Essay On Belligerent Occupation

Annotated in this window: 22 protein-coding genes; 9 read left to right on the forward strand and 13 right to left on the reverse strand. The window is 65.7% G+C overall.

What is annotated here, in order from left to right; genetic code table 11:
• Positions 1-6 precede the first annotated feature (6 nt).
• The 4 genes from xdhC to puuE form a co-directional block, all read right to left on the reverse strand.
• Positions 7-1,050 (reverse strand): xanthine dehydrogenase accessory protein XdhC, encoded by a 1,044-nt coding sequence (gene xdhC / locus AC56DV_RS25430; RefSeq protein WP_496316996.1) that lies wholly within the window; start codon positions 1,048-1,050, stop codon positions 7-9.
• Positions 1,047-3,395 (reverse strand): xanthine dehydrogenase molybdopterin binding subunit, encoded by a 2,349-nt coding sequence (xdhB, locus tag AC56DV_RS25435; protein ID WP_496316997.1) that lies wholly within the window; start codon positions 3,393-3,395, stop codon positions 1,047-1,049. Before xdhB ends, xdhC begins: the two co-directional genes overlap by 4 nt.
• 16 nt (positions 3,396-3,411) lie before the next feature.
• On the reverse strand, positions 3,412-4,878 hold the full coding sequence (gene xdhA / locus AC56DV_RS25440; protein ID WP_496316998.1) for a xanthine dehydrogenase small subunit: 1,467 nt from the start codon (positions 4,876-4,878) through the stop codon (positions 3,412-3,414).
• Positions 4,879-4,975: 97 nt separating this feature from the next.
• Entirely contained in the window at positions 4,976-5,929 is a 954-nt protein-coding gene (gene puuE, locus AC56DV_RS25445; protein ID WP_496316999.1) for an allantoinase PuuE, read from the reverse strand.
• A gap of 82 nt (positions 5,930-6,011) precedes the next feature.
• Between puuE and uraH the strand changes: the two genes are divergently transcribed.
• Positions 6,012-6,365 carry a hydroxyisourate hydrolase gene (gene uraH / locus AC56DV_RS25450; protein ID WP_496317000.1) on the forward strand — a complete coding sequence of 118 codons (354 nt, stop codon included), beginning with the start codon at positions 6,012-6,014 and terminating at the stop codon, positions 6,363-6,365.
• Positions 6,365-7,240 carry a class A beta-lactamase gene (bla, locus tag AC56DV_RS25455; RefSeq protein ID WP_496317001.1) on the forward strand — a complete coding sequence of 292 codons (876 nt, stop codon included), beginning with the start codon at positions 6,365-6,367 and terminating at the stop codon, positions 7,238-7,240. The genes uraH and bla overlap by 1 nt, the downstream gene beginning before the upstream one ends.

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In International Law, occupation is described as a temporary result, which involves no transfer of sovereign power. Belligerent Occupation is simply defined as a territory that is placed under the control of a hostile power/army. The basic principles of the Law of Belligerent Occupation are comprised from The Forth Geneva Convention, The Hague Regulations, as well as other bodies of International Law such as International Humanitarian Law and Additional Protocol I. There are four main principles: 1. The Belligerent occupation does not completely transfer sovereignty over territory to the occupying power (which exercises de facto authority) 2. The Occupation is that of a provisional occurrence. Whereby the rights of the occupant is governed by an “overriding obligation to respect the existing laws and rules of the administration” 3. The two basic rules that the occupying power must follow is the respect for the inhabitants and its fulfillment of its military needs. 4. The occupying power cannot and should not exploit the inhabitants of the belligerent territory to benefit its own population and territory. In addition, The Law acquires strict limitations to the occupying power and its relation to the economy of the occupied land and exceptions are made for only the following reasons: 1. To protect and ensure the well being and interest of the inhabitants 2. For the expenses involved in the occupation 3. Military needs The occurrence of the Occupation and its rules come into effect upon the start of military occupation, and remain in effect until the withdrawal of military occupation. According to the ICJ, it considers the 1899 and 1907 Hague conventions, as well as Geneva IV with the consideration of the United Nations Inte... ... middle of paper ... created in order to prevent another occurrence of ill treatment towards the occupied territories that occurred in WWII, and to be more effective than that of The Hague Regulations, which deemed unsuccessful in fulfilling the safety of the occupied. The Convention states and prohibits actions such as the captivating hostages, deportation of the people in the territories, collective punishments, humiliations and defying the dignity of the civilians based on race, nationality, religion and color. In short, the Geneva Convention serves the purpose to ensure the safety of the civilians in belligerent occupation equally (both the power and the belligerent). In addition, the Convention states when Belligerent occupation should end, and that is through effective political settlements of the dispute that relates and coincides with the rules of the International Law.
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